Friday, August 16, 2013

Fuel Competition in New Zealand

Zana Nesheiwat explains how New Zealand has been responding to oil's virtual monopoly of transportation fuel. Her article was originally published in Oil Price.

"The island country began its alternative-fuels program in 1979. Financial incentives given by the New Zealand government to citizens for converting their cars to run on replacement fuels, combined with incentives to industry for developing a fueling network, enabled 140,000 vehicles to be converted to CNG or propane through 1985. Unlike Brazil’s alternative fuel program, which placed an emphasis on newly manufactured vehicles, New Zealand relied on vehicle conversions...

And through a cooperative relationship between businesses and government, New Zealand has made real progress toward greater fuel competition. "This is not to say that the U.S. or any other government must introduce costly and unreasonable incentives to drive the transition to alternative fuels and gain consumer acceptance. Rather, the government’s role is to enable an open fuel market — one in which new businesses will compete, prices will fall and innovation will drive efficiency and quality...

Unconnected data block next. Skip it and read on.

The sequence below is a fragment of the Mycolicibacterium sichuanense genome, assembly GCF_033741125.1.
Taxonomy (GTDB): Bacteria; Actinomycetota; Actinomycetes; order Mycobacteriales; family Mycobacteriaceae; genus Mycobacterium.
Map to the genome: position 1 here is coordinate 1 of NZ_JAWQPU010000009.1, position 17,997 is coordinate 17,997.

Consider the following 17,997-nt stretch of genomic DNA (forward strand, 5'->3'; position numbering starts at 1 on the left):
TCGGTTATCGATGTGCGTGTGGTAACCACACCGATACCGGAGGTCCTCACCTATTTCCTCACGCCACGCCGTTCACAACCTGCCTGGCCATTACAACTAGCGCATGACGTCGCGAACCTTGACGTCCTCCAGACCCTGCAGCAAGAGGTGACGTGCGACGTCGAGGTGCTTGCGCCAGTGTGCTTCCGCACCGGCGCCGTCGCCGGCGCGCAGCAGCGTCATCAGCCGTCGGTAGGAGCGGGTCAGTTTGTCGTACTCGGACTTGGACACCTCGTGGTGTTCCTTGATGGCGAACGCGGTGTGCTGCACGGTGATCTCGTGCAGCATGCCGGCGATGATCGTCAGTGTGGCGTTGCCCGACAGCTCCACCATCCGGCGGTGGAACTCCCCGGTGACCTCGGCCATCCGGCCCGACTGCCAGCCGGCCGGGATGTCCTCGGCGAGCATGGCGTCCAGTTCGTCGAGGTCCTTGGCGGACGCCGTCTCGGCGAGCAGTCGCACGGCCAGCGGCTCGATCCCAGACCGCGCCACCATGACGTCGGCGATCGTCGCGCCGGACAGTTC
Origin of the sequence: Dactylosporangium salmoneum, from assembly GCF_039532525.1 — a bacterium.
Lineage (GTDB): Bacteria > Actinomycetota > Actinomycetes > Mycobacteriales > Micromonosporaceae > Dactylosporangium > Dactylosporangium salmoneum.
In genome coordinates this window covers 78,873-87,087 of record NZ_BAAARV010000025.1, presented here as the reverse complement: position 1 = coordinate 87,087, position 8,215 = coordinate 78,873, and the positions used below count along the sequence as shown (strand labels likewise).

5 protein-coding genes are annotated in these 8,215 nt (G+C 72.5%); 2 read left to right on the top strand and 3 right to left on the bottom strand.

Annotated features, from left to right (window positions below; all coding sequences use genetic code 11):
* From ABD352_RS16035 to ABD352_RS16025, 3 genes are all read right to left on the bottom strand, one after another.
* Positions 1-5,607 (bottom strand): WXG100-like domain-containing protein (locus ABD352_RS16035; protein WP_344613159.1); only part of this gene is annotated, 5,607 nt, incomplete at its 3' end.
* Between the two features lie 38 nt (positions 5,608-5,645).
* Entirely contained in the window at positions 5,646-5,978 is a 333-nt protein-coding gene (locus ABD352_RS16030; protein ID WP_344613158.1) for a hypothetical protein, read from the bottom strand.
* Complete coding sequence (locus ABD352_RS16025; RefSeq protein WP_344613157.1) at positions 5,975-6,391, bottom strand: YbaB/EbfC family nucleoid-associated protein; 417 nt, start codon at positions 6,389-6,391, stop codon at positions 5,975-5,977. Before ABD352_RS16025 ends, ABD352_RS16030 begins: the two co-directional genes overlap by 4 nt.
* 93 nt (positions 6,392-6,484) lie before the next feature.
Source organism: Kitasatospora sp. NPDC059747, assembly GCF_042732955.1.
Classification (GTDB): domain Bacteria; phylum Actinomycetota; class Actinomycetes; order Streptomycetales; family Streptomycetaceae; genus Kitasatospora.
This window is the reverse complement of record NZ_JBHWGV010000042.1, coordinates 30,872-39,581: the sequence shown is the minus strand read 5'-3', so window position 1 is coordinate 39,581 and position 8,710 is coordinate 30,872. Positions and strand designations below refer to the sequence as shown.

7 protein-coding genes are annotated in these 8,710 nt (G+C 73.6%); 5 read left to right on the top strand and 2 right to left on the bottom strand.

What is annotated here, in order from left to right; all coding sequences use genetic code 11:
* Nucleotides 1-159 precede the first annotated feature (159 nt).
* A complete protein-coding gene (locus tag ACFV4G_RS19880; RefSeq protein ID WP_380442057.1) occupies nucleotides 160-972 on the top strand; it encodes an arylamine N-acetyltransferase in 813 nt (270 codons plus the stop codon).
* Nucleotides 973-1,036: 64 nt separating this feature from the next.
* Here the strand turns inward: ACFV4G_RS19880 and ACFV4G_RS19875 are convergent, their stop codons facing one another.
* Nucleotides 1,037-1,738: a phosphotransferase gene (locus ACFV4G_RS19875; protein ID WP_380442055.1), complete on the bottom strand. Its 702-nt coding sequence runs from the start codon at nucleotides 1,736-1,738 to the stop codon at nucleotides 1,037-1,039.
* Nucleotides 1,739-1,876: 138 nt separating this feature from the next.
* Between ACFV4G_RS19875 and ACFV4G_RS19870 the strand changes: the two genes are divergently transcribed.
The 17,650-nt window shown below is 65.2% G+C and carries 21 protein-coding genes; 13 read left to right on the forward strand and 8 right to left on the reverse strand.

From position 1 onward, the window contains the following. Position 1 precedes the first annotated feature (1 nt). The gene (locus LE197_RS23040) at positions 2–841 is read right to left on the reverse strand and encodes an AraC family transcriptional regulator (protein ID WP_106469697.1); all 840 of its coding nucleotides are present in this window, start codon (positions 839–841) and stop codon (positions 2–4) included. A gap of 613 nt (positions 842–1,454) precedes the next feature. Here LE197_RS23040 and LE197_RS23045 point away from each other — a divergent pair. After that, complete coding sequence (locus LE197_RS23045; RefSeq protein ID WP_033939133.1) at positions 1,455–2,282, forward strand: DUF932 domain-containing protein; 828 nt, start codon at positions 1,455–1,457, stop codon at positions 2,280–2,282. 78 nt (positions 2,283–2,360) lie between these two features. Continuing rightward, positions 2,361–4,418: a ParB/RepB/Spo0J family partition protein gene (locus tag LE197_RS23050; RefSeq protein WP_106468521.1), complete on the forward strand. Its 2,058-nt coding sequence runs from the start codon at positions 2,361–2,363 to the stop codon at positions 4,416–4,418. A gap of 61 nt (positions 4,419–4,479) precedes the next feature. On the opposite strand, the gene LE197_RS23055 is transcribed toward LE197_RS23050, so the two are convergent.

"Providing consumers a choice between fuels when filling up their gas tanks will ignite competition that will bring down fuel prices. The safe and efficient use of fuels, such as ethanol and methanol, can be used to expand consumer choice and would require slight modifications to existing vehicles..."

One quick way to this goal is to pass the Open Fuel Standard. Click here to help us make it happen.

Read the whole article here: A Lesson From the Kiwis.

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